Understanding society as a system. Since corporations became legal entities, most corporate leaders have been trained to have a micro view of the world, and they’ve typically been rewarded for that narrow vision. A company’s financial performance was paramount while “externalities”—such as environmental damage and social injustice—were secondary at best. But CEOs like those at Nike, Coca-Cola, Unilever, and others have begun to realize that companies don’t operate in a void, and they must take responsibility for their total impact on people’s lives and the environment if they are to retain society’s permission to exist. Firms are part of an overall societal system and they must understand where and how they fit into that system—and how to fulfill that purpose profitably.
Managing the tension between urban haves and have-nots. According to the World Economic Forum, “Urbanization will stimulate innovation, creativity, and economic growth while at the same time intensifying social and economic inequalities and conflict-filled political polarization.” For CEOs of multinational firms, this brings both best-of-times and worst-of-times implications: More and more people will buy products thanks to their growing affluence, while others will react more violently against iconic global brands as symbols of oppression. In August 2013, the Academy of Management themed its annual meeting, “Capitalism in Question.” Business leaders are going to have to offer solutions to social issues, as well as goods for sale.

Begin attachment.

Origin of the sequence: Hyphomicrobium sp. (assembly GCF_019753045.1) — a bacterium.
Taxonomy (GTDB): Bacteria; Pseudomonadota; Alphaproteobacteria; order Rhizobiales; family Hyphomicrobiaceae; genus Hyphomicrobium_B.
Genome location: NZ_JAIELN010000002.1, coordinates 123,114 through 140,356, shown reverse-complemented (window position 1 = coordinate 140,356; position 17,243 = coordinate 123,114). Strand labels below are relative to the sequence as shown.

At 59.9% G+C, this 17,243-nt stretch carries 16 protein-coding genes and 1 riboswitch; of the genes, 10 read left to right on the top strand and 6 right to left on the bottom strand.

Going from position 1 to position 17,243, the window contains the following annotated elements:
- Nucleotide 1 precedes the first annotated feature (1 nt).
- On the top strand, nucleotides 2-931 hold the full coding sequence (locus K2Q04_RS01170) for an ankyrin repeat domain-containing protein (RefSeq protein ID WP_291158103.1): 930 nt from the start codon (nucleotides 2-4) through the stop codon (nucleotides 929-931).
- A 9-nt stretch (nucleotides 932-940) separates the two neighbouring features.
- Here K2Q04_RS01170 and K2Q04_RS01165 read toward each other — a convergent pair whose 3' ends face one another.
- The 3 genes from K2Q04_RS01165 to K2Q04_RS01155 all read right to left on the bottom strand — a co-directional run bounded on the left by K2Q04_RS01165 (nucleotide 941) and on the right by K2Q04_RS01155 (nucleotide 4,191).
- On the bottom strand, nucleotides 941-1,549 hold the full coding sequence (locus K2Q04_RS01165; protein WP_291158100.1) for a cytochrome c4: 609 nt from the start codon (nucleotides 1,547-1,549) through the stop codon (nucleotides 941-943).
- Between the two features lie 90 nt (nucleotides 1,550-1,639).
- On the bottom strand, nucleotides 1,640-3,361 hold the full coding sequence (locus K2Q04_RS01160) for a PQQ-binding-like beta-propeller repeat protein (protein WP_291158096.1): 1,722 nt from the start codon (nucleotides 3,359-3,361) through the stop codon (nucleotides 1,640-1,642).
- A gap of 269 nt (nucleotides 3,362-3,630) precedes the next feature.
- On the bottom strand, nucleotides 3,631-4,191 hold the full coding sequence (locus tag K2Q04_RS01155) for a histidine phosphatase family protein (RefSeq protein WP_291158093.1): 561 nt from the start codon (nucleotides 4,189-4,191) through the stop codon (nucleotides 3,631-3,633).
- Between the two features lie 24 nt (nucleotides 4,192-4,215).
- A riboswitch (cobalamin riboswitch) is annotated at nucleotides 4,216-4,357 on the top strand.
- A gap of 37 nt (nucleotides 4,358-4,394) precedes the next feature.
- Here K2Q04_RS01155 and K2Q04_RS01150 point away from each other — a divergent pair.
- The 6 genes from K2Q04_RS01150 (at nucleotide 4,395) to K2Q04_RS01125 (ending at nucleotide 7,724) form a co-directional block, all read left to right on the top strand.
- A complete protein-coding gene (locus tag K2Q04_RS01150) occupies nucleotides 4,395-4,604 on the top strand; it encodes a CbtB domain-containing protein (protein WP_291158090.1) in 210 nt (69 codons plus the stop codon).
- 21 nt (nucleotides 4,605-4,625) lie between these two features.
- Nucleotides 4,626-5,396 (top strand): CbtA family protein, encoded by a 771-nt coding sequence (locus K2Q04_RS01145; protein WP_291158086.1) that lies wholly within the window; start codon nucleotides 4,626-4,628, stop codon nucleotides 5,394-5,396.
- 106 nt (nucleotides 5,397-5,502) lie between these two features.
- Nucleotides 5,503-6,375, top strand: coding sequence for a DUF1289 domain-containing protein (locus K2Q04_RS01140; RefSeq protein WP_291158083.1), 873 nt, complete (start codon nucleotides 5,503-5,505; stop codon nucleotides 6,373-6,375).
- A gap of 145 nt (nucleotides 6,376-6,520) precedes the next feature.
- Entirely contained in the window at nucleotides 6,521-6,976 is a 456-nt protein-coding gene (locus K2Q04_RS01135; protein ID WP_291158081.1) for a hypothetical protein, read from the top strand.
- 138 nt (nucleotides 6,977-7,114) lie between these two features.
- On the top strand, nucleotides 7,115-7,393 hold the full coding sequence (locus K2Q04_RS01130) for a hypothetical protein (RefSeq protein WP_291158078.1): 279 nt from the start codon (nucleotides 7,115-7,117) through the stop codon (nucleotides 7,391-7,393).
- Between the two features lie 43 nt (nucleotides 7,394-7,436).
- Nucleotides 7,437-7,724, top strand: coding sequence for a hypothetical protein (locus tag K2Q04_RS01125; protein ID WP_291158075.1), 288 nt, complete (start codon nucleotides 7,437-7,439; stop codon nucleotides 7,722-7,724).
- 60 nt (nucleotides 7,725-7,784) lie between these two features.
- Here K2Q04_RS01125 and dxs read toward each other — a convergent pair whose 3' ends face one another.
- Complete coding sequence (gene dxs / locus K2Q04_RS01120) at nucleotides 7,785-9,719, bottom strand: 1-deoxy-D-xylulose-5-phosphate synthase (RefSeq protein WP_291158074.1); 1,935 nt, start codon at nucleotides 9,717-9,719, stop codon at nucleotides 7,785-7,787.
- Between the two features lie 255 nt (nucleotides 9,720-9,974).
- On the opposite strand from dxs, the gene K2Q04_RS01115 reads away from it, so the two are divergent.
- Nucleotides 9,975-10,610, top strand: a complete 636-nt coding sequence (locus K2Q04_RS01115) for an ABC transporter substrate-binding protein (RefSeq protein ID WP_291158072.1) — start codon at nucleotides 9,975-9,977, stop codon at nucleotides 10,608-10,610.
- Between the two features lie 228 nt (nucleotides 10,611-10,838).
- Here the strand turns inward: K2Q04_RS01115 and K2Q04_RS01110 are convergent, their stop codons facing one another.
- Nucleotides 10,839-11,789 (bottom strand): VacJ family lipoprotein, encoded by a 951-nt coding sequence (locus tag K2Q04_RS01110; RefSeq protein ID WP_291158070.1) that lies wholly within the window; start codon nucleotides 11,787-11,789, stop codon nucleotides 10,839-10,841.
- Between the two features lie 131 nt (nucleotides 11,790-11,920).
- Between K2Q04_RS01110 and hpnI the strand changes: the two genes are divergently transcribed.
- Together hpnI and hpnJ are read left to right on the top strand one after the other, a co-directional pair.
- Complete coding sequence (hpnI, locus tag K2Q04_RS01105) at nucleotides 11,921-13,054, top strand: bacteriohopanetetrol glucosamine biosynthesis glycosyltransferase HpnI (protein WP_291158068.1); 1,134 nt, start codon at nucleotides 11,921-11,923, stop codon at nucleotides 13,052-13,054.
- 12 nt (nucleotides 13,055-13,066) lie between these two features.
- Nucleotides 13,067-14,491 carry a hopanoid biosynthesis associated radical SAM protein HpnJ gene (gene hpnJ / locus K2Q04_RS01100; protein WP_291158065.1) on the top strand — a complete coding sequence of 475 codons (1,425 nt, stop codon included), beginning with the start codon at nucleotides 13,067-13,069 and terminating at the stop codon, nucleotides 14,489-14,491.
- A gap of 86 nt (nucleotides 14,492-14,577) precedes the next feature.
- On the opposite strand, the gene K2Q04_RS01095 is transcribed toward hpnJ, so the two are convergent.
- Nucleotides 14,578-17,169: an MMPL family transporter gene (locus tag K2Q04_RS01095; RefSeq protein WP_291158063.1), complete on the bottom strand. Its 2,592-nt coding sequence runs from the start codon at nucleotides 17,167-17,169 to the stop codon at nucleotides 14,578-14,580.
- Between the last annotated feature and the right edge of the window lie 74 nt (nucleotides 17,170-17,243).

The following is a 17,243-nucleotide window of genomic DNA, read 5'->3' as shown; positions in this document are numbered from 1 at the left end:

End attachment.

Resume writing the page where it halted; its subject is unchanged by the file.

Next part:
Leading in an era of short supply. Until recently, the question of resources had largely been where they’d come from and what they’d cost, not whether they’d be available at all. Price is certainly a constant issue and demands from the growing economies of China, India, and others are likely to push to cost of basic materials upward. More significant, however, are changes such as the retrenchment of the ice caps at the North and South Poles as well as glaciers at the “third pole” in the Himalayas and other mountainous regions around the world, which portend dramatic shifts in the availability of fresh water for drinking and irrigation in the world’s populated regions (see this recent article in Time magazine on the drought in California). Military experts in many nations regard water- and food-related conflicts as a major global risk: In fact, one study from the University of California at Berkeley suggested that a 1-degree Celsius rise in temperatures in Africa would increase the likelihood of conflict by 55 percent, which would result in more than 390,000 combat deaths. Leaders will have to be much more cognizant of the impact their firms and their products have on overall supply and the environment.
Business executives used to sourcing and selling in a relatively stable world must realize that now is the winter of the world’s discontent. And the spring, summer, and fall of its discontent, too. You can hope this will all blow over. Or you can look at the certainty of system-scale changes and opt to engage in solving these vexing problems, willing to rethink even your most fundamental assumptions. Which will you and your organization choose?